2001-Sat Sep 23 10:51:38 EDT 2017
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Our pets have lives we can only envy. They've got daily meal service and a personal cleanup crew. And when we leave for work, they can go back to sleep ... for the entire day.
And they never, ever have to worry about money.
But despite their freedom from financial concerns, they can actually teach us some useful lessons about what to do — and what not to do — with money. So in homage to Love Your Pet Day, we've rounded up eight critters who have some truly sage advice to impart on us mere mortals.
Dogs may show unconditional love for people, but when it comes to other canines, they've got quite a different attitude. Whether it's a nice chew bone or the best bed in the house, the concept of "share" just isn't in their vocabulary. Bottom line: Dogs are always looking out for number one.
Sure, as a human, you don't want to take this trait too far. So when there's a surplus, go ahead and be generous. But remember that, in some cases, you do need to put yourself first — like in the case of retirement.
Making retirement a priority when you have college-bound kids can be hard because they depend on you, but money should go into your retirement fund before their college savings. Why, you ask? Because no one will give you a loan or scholarship for retirement — and you don't want to be a burden on your children when you run out of funds in your 80s.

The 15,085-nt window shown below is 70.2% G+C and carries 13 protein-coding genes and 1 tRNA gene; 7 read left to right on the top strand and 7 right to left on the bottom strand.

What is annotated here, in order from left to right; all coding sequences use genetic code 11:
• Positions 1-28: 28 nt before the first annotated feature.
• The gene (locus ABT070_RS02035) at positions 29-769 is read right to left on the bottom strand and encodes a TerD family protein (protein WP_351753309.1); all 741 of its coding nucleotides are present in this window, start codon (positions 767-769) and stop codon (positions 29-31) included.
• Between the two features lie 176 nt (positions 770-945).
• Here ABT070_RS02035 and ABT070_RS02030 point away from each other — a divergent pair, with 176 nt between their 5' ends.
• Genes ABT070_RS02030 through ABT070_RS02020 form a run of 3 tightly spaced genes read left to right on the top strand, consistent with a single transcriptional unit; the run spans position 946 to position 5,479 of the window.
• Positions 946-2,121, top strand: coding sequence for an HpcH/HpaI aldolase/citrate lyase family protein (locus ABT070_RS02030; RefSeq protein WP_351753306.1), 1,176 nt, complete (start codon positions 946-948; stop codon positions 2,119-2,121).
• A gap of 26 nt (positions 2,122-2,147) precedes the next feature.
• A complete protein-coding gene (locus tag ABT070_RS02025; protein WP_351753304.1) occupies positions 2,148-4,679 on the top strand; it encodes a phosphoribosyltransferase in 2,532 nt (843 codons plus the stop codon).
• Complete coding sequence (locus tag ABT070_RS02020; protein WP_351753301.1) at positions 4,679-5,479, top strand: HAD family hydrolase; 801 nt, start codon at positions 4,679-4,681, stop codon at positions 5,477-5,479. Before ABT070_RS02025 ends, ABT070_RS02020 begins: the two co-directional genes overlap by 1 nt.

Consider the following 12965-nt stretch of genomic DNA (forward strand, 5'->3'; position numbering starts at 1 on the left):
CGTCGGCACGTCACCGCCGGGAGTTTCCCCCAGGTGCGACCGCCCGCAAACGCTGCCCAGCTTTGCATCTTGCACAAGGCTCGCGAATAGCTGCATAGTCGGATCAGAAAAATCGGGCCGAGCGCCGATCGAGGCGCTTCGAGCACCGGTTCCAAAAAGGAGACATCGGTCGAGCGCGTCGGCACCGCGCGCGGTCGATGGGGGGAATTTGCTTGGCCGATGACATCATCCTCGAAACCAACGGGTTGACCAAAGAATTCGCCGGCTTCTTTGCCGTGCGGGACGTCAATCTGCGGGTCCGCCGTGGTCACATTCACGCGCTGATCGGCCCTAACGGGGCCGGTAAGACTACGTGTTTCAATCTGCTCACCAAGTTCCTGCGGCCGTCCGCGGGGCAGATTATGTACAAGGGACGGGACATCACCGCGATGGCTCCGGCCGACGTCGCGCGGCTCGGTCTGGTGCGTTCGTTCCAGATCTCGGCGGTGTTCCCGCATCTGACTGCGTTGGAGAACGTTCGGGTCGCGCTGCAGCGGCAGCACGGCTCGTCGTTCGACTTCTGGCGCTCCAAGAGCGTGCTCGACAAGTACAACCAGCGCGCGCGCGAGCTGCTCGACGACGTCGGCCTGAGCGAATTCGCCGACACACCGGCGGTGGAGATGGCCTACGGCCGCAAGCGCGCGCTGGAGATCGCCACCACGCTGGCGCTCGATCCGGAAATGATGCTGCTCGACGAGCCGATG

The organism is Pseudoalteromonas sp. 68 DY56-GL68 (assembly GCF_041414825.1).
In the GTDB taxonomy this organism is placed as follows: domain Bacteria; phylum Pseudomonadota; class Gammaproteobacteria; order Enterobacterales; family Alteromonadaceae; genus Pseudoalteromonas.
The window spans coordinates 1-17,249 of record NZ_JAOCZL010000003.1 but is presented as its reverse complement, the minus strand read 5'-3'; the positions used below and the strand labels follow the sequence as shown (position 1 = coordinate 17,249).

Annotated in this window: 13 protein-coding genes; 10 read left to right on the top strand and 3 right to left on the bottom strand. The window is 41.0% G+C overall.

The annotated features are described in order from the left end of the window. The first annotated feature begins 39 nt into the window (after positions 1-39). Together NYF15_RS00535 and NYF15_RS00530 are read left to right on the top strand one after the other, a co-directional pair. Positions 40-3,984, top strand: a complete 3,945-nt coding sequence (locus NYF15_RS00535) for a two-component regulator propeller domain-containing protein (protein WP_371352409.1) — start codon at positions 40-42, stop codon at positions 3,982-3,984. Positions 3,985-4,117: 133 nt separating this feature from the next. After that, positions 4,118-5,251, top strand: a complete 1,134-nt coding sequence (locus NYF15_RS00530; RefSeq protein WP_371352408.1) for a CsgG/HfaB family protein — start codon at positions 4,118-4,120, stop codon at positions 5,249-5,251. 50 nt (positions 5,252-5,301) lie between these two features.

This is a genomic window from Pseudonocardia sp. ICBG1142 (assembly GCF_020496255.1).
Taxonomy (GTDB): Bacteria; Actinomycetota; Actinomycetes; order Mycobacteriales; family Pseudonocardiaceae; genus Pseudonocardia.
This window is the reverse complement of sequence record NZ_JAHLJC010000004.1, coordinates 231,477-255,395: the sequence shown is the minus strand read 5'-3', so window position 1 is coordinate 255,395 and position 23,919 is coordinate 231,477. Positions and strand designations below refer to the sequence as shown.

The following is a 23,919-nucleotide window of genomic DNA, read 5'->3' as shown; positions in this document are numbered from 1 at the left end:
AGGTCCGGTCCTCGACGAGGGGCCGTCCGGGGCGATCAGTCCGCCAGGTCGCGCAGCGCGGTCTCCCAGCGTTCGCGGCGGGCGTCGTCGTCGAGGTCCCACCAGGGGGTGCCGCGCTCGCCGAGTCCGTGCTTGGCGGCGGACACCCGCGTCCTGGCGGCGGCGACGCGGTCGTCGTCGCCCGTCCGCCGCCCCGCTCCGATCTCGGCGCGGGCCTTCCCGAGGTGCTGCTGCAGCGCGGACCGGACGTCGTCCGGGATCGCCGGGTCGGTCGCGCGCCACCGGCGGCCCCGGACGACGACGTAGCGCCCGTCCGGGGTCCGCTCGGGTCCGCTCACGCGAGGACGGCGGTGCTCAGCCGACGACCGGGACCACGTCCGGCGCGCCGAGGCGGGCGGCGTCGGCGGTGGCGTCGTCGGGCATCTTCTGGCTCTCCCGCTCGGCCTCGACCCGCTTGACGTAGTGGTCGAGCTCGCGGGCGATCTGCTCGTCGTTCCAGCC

It's better to do both if you can, of course, but when there isn't enough to go around, take a lesson from your canine and think of yourself first.
There's a reason why we say that things "multiply like rabbits." One bunny can have up to 14 babies per litter, the pregnancy only lasts about a month — and they can get pregnant immediately after giving birth. (Gulp.) So if an average litter of six rabbits has three females, by the end of just one mama's seven-year lifespan, she could be responsible for nearly 95 billion rabbits.
Of course, in the wild, not all of those offspring will survive and breed. But there's similar magic at play when it comes to compound interest—except that no one is going to eat your cash. If you deposit money into the bank and leave it alone, you'll earn interest on the interest in much the same way that rabbits multiply. The same goes for retirement accounts: So if you have $2,000 in a retirement fund that earns 7 percent interest annually, your money will double in about 10 years — and you don't even have to do a thing once you've made the deposit.
Of course, multiplication can be black magic, too. Compound interest can also be your enemy if you carry a high credit card balance because you'll be charged interest next month on the interest you were charged this month ... ad infinitum.
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